Opinion: Why Students Shouldn’t Be Activists

Mazin Chater, Staff Writer

*The views and opinions expressed in the following piece are those of the author alone and do not necessarily reflect the views and opinions of The Nest or Albany High School.*

Over the past several years, the political framework in America has been the victim of a growing acceptance of young groups advocating political change. Protests brimming with a substantial supply of student activists such as the March for Our Lives, March for Science, and the National School Walkout have demonstrated a willingness to express opinions at an early age and urge lawmakers to work towards a safer and more moralistic society.

Despite the few prominent outcomes these students have achieved, it’s important to step back and view the repercussions this entails.

Nowadays, protests seem to occur on a remarkably regular basis; events for practically every injustice that plagues our society. It’s a type of cultural semantic satiation, embedding our lives to the point where we no longer view protests and marches as such, but rather as “walks of solidarity.” This absence of emphasis is precisely why we as a society, but more specifically we as students, need to pick-and-choose our battles more wisely.

As a non-participating observer, I often view the news to find that, sure enough, another outburst of outrage has developed in some part of the country. Hyperbolic signs painting an image of a disastrous nation with egregious moral values are a landmark of these incidents, reflecting an extraordinarily pessimistic view of contemporary human achievement.

But these results certainly should be of no surprise – the increased volume of younger activists would naturally spur impulsive and irrational beliefs into the mainstream. Likewise, their infectious ignorance would be matched only by their arrogance, a combination that characteristically defines mental deficiency.

Despite the fact that I am a student myself and my criticism is therefore somewhat hypocritical and ironic, a distinction should be made at the line of political expression and political advocacy. Political expression entails the entitlement and projection of an opinion, while advocacy involves a direct call to action. Although political advocacy inherently includes expression of a particular opinion, this may not always be the case vice-versa. As an example, wearing political attire or in my case, writing an article is not necessarily as much a direct call to action as a public march for gun control near legislative buildings. On these grounds, my ability to criticize young adopters of political advocacy is possible.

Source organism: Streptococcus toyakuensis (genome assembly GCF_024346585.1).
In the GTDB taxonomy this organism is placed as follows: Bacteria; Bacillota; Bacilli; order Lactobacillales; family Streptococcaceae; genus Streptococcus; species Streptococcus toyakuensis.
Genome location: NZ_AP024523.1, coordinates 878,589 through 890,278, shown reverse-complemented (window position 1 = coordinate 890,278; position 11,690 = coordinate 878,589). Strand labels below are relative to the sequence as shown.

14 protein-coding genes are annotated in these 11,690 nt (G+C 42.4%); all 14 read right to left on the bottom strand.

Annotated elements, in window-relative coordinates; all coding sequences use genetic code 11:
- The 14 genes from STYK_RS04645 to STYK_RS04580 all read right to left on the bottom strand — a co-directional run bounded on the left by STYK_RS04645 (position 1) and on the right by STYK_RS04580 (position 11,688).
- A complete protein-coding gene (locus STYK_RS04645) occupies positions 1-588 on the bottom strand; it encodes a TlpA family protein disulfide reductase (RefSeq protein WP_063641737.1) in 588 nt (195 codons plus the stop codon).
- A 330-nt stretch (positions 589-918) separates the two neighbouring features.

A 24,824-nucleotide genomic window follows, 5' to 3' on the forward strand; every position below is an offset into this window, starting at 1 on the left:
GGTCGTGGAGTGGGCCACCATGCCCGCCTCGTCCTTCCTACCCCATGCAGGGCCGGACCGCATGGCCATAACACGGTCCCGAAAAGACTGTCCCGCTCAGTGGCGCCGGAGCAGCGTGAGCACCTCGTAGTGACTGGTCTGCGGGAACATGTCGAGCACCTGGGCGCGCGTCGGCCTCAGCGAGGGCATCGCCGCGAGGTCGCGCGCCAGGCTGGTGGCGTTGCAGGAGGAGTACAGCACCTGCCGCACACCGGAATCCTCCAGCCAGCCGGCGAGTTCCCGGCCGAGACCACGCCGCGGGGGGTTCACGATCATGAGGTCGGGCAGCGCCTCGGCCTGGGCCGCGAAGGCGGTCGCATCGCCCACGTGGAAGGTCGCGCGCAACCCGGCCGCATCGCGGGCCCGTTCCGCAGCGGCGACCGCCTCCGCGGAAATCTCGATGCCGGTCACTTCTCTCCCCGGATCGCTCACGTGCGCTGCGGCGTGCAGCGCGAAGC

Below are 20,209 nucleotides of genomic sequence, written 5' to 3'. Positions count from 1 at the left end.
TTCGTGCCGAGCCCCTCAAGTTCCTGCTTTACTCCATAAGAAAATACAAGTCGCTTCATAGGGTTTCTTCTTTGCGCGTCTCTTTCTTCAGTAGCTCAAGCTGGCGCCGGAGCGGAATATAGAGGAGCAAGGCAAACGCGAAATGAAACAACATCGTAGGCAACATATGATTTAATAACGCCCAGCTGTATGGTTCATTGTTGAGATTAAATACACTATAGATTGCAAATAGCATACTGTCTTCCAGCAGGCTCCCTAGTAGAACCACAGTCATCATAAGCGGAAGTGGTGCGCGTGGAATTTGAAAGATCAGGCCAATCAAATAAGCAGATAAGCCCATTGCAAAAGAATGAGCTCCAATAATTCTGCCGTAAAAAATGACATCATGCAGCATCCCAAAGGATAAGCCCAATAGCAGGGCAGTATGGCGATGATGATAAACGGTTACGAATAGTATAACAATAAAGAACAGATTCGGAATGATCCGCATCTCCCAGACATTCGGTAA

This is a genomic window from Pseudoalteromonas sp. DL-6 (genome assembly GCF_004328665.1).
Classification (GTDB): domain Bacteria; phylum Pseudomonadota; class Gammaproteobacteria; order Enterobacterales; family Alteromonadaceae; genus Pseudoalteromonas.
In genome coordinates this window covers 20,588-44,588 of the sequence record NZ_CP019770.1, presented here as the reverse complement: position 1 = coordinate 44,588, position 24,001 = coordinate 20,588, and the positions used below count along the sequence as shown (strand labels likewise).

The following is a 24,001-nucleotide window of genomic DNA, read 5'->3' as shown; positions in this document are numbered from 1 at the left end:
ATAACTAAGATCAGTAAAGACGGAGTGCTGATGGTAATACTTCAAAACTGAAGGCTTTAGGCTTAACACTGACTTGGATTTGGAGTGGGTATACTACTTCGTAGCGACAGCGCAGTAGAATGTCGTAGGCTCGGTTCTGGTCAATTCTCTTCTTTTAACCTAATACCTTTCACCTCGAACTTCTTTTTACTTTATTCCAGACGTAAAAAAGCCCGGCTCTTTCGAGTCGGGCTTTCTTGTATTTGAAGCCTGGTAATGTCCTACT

At the same time, these concerns aren’t cynical doubt – the intentions of likely all of these activists are to create a more prosperous and healthy society. Nevertheless, vague and repetitive marches for “solidarity” alongside inconsistent, emotionally charged signs such as, “Children or Guns – why is this even a question?” are not only badges of fragmented cognition but are also facilitators of unwarranted chaos and division.

While these intentions may be morally sound, they ultimately produce counterproductive outcomes. A march that works towards unification all but achieves it when they polarize opposing opinion as insensitive to the death of children.

None of this is to go without saying that student activists can indeed make a positive difference at such a young age – albeit some of our flaws must be refined before we press for consequential policy changes.

For one, we must seek to remedy our cultural ID and choose what we fight for more deliberately. Unconditional and routine activism for its own sake does nothing but undermine your goal when a legitimate issue actually arises. Rectifying problems that hold personal value not only appears more genuine, but it also dampens the sociocultural mob mentality.

Simultaneously, we must gain greater knowledge on issues – it has become a far too common sight to watch young members of all political affiliations get ridiculed by opposition for their ignorance. Regardless of the topic, if you’re passionate about it, educating yourself on every aspect prior to an event is unquestionably more logical than blindly attending for harmony alone. Additionally, it’s important to recognize that compromise is inevitable in politics and people don’t always get everything they desire.

Sadly, the large majority of active high school students are both unaware of and unwilling to grasp a wholesome understanding of a political issue. Until we collectively reach a point of proper mental discipline, students shouldn’t broadly assert their dominance in the political sphere.